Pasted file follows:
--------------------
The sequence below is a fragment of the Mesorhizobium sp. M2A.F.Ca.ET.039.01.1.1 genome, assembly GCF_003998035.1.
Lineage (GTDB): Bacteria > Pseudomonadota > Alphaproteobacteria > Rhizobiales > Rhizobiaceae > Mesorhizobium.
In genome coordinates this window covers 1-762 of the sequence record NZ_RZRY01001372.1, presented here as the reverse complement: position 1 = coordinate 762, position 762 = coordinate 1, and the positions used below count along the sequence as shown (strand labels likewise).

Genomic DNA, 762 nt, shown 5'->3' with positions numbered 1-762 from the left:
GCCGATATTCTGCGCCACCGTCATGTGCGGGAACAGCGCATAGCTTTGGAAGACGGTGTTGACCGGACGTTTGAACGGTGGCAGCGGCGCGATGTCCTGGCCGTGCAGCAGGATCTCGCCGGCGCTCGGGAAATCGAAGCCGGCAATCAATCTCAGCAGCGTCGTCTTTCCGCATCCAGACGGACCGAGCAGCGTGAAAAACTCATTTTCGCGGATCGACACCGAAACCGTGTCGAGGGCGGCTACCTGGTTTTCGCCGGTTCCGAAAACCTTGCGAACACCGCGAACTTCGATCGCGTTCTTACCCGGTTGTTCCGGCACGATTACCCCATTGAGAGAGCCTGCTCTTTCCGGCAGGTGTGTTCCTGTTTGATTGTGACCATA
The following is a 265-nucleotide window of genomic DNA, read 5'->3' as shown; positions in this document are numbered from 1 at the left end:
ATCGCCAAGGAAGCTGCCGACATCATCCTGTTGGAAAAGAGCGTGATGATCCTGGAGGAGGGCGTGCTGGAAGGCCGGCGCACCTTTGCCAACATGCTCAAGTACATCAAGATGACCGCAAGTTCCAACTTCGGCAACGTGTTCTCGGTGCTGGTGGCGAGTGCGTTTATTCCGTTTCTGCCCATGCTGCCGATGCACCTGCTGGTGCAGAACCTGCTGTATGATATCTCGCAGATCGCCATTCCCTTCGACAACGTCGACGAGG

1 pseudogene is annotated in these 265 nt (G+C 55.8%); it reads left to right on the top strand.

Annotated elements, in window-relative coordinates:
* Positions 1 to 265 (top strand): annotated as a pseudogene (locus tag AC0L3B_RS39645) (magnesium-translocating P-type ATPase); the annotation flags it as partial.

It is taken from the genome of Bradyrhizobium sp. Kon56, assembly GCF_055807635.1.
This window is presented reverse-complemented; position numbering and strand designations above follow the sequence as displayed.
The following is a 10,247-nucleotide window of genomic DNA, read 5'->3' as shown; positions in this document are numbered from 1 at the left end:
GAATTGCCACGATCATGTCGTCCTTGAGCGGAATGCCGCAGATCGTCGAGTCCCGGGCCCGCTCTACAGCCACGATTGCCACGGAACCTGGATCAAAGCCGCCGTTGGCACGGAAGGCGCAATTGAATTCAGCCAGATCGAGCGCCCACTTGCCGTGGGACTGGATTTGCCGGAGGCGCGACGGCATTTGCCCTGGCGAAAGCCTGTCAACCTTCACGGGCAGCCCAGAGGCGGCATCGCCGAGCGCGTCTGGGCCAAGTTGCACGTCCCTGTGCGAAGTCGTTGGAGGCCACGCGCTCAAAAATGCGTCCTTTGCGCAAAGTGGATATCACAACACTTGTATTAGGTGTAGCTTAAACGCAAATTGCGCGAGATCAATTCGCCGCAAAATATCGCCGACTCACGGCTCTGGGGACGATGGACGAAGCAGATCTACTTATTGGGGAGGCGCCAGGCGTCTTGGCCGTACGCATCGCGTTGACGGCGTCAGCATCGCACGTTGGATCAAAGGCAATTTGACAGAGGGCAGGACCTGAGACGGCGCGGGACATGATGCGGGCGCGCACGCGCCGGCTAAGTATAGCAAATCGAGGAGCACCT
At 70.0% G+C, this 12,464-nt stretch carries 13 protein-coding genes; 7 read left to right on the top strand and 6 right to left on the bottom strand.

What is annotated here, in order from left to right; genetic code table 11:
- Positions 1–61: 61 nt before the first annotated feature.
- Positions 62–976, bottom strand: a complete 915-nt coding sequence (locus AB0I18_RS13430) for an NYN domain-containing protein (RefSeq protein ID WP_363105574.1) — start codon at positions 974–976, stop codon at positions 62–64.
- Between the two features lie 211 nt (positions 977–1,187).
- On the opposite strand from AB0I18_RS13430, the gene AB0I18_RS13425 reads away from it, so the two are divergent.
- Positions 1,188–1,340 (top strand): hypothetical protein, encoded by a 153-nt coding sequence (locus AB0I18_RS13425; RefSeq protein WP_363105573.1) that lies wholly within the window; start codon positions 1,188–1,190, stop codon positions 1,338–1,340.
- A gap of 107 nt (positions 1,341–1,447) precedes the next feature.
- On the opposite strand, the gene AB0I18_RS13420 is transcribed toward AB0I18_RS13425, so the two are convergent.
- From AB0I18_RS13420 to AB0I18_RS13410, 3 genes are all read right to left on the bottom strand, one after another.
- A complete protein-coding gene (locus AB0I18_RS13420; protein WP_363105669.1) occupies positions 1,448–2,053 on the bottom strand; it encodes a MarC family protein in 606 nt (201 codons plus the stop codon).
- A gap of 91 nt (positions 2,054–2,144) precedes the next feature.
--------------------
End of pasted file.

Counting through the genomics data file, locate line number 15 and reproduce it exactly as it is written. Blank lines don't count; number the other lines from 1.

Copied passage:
At 70.0% G+C, this 12,464-nt stretch carries 13 protein-coding genes; 7 read left to right on the top strand and 6 right to left on the bottom strand.